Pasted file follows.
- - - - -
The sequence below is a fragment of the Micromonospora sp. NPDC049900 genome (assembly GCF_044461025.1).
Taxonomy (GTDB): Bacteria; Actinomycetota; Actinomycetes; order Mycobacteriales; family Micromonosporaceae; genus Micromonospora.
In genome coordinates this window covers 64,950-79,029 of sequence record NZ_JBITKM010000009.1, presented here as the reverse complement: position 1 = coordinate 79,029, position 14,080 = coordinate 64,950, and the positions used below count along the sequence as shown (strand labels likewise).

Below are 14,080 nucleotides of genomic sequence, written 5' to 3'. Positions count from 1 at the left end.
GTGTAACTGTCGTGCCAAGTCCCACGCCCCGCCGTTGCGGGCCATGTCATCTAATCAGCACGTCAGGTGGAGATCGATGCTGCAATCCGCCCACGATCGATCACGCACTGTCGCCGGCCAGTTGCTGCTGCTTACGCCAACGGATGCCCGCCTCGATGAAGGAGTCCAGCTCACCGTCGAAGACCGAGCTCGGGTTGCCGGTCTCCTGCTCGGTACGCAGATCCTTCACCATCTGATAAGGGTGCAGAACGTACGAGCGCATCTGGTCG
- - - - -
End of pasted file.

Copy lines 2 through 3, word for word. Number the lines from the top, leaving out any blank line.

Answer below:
Taxonomy (GTDB): Bacteria; Actinomycetota; Actinomycetes; order Mycobacteriales; family Micromonosporaceae; genus Micromonospora.
In genome coordinates this window covers 64,950-79,029 of sequence record NZ_JBITKM010000009.1, presented here as the reverse complement: position 1 = coordinate 79,029, position 14,080 = coordinate 64,950, and the positions used below count along the sequence as shown (strand labels likewise).